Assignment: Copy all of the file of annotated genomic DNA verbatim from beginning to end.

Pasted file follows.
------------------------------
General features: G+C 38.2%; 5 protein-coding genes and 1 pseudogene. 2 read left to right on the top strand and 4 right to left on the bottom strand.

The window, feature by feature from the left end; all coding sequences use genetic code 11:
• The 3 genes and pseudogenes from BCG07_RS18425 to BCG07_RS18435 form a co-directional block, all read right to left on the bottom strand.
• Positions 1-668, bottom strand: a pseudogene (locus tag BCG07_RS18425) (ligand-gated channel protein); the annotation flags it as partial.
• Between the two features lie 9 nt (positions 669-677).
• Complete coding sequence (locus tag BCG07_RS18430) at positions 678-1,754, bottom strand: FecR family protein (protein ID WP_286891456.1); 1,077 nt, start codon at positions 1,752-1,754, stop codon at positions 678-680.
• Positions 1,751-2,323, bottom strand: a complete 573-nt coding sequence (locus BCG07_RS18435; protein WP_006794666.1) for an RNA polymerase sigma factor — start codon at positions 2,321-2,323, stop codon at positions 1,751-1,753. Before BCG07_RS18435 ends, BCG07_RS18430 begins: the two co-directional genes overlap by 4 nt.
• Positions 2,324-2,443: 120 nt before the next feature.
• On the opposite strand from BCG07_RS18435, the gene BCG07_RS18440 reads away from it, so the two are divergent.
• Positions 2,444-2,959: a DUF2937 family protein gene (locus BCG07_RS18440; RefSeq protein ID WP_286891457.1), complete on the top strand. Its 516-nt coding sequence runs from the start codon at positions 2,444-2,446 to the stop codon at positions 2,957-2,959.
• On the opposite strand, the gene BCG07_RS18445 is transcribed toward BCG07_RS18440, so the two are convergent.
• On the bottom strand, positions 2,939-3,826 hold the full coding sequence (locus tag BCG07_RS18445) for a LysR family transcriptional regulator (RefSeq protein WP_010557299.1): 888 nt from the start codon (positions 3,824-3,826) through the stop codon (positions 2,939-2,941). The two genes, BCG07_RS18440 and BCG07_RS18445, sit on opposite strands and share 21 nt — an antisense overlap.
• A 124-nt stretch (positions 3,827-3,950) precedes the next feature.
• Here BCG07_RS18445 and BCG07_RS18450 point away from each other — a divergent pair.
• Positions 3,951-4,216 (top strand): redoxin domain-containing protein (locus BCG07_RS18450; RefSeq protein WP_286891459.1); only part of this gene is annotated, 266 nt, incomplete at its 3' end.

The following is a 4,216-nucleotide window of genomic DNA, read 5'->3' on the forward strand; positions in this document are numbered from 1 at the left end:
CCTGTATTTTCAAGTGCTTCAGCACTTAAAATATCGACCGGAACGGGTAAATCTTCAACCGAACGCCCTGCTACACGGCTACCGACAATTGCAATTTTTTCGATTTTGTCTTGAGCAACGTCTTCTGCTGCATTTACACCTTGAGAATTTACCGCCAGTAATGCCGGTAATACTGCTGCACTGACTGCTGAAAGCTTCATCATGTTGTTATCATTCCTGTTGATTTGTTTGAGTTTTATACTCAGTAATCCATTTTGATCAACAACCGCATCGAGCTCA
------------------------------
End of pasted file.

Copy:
General features: G+C 38.2%; 5 protein-coding genes and 1 pseudogene. 2 read left to right on the top strand and 4 right to left on the bottom strand.

The window, feature by feature from the left end; all coding sequences use genetic code 11:
• The 3 genes and pseudogenes from BCG07_RS18425 to BCG07_RS18435 form a co-directional block, all read right to left on the bottom strand.
• Positions 1-668, bottom strand: a pseudogene (locus tag BCG07_RS18425) (ligand-gated channel protein); the annotation flags it as partial.
• Between the two features lie 9 nt (positions 669-677).
• Complete coding sequence (locus tag BCG07_RS18430) at positions 678-1,754, bottom strand: FecR family protein (protein ID WP_286891456.1); 1,077 nt, start codon at positions 1,752-1,754, stop codon at positions 678-680.
• Positions 1,751-2,323, bottom strand: a complete 573-nt coding sequence (locus BCG07_RS18435; protein WP_006794666.1) for an RNA polymerase sigma factor — start codon at positions 2,321-2,323, stop codon at positions 1,751-1,753. Before BCG07_RS18435 ends, BCG07_RS18430 begins: the two co-directional genes overlap by 4 nt.
• Positions 2,324-2,443: 120 nt before the next feature.
• On the opposite strand from BCG07_RS18435, the gene BCG07_RS18440 reads away from it, so the two are divergent.
• Positions 2,444-2,959: a DUF2937 family protein gene (locus BCG07_RS18440; RefSeq protein ID WP_286891457.1), complete on the top strand. Its 516-nt coding sequence runs from the start codon at positions 2,444-2,446 to the stop codon at positions 2,957-2,959.
• On the opposite strand, the gene BCG07_RS18445 is transcribed toward BCG07_RS18440, so the two are convergent.
• On the bottom strand, positions 2,939-3,826 hold the full coding sequence (locus tag BCG07_RS18445) for a LysR family transcriptional regulator (RefSeq protein WP_010557299.1): 888 nt from the start codon (positions 3,824-3,826) through the stop codon (positions 2,939-2,941). The two genes, BCG07_RS18440 and BCG07_RS18445, sit on opposite strands and share 21 nt — an antisense overlap.
• A 124-nt stretch (positions 3,827-3,950) precedes the next feature.
• Here BCG07_RS18445 and BCG07_RS18450 point away from each other — a divergent pair.
• Positions 3,951-4,216 (top strand): redoxin domain-containing protein (locus BCG07_RS18450; RefSeq protein WP_286891459.1); only part of this gene is annotated, 266 nt, incomplete at its 3' end.

The following is a 4,216-nucleotide window of genomic DNA, read 5'->3' on the forward strand; positions in this document are numbered from 1 at the left end:
CCTGTATTTTCAAGTGCTTCAGCACTTAAAATATCGACCGGAACGGGTAAATCTTCAACCGAACGCCCTGCTACACGGCTACCGACAATTGCAATTTTTTCGATTTTGTCTTGAGCAACGTCTTCTGCTGCATTTACACCTTGAGAATTTACCGCCAGTAATGCCGGTAATACTGCTGCACTGACTGCTGAAAGCTTCATCATGTTGTTATCATTCCTGTTGATTTGTTTGAGTTTTATACTCAGTAATCCATTTTGATCAACAACCGCATCGAGCTCA